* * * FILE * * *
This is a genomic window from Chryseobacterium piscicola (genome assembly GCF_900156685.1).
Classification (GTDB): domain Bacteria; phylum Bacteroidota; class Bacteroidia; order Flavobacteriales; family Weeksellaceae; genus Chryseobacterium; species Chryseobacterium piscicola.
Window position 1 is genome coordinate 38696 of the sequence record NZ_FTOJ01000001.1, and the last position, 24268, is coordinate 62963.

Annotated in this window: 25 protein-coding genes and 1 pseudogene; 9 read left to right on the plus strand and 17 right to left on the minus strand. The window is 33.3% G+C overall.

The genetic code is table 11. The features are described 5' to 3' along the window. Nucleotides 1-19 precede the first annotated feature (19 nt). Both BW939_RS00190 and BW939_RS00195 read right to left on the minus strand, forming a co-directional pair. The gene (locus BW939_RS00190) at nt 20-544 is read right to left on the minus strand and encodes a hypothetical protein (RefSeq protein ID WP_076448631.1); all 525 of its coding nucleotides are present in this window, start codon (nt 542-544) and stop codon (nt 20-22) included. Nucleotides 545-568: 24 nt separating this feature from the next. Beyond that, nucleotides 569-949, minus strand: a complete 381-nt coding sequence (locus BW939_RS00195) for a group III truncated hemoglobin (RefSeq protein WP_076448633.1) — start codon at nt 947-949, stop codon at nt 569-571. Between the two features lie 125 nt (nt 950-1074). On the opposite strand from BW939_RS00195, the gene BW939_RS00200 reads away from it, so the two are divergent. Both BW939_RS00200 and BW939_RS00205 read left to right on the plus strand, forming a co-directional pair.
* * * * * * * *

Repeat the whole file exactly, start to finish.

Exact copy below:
This is a genomic window from Chryseobacterium piscicola (genome assembly GCF_900156685.1).
Classification (GTDB): domain Bacteria; phylum Bacteroidota; class Bacteroidia; order Flavobacteriales; family Weeksellaceae; genus Chryseobacterium; species Chryseobacterium piscicola.
Window position 1 is genome coordinate 38696 of the sequence record NZ_FTOJ01000001.1, and the last position, 24268, is coordinate 62963.

Annotated in this window: 25 protein-coding genes and 1 pseudogene; 9 read left to right on the plus strand and 17 right to left on the minus strand. The window is 33.3% G+C overall.

The genetic code is table 11. The features are described 5' to 3' along the window. Nucleotides 1-19 precede the first annotated feature (19 nt). Both BW939_RS00190 and BW939_RS00195 read right to left on the minus strand, forming a co-directional pair. The gene (locus BW939_RS00190) at nt 20-544 is read right to left on the minus strand and encodes a hypothetical protein (RefSeq protein ID WP_076448631.1); all 525 of its coding nucleotides are present in this window, start codon (nt 542-544) and stop codon (nt 20-22) included. Nucleotides 545-568: 24 nt separating this feature from the next. Beyond that, nucleotides 569-949, minus strand: a complete 381-nt coding sequence (locus BW939_RS00195) for a group III truncated hemoglobin (RefSeq protein WP_076448633.1) — start codon at nt 947-949, stop codon at nt 569-571. Between the two features lie 125 nt (nt 950-1074). On the opposite strand from BW939_RS00195, the gene BW939_RS00200 reads away from it, so the two are divergent. Both BW939_RS00200 and BW939_RS00205 read left to right on the plus strand, forming a co-directional pair.